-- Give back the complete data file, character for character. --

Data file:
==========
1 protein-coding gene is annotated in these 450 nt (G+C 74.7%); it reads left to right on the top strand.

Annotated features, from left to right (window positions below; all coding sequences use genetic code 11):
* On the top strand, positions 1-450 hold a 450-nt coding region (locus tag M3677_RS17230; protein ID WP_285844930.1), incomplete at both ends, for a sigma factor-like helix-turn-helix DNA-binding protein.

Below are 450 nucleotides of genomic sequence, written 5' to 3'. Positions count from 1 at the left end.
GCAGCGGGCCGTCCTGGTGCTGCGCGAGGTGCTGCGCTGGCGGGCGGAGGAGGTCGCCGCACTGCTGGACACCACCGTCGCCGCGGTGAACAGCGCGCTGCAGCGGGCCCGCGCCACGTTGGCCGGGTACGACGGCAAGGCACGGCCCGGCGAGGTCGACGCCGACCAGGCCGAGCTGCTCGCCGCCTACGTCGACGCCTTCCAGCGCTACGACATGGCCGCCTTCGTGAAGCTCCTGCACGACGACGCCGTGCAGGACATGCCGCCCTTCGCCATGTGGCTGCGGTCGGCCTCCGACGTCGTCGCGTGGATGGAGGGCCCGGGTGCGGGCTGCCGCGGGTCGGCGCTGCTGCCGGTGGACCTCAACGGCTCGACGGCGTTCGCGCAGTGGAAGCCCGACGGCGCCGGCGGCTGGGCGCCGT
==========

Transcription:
1 protein-coding gene is annotated in these 450 nt (G+C 74.7%); it reads left to right on the top strand.

Annotated features, from left to right (window positions below; all coding sequences use genetic code 11):
* On the top strand, positions 1-450 hold a 450-nt coding region (locus tag M3677_RS17230; protein ID WP_285844930.1), incomplete at both ends, for a sigma factor-like helix-turn-helix DNA-binding protein.

Below are 450 nucleotides of genomic sequence, written 5' to 3'. Positions count from 1 at the left end.
GCAGCGGGCCGTCCTGGTGCTGCGCGAGGTGCTGCGCTGGCGGGCGGAGGAGGTCGCCGCACTGCTGGACACCACCGTCGCCGCGGTGAACAGCGCGCTGCAGCGGGCCCGCGCCACGTTGGCCGGGTACGACGGCAAGGCACGGCCCGGCGAGGTCGACGCCGACCAGGCCGAGCTGCTCGCCGCCTACGTCGACGCCTTCCAGCGCTACGACATGGCCGCCTTCGTGAAGCTCCTGCACGACGACGCCGTGCAGGACATGCCGCCCTTCGCCATGTGGCTGCGGTCGGCCTCCGACGTCGTCGCGTGGATGGAGGGCCCGGGTGCGGGCTGCCGCGGGTCGGCGCTGCTGCCGGTGGACCTCAACGGCTCGACGGCGTTCGCGCAGTGGAAGCCCGACGGCGCCGGCGGCTGGGCGCCGT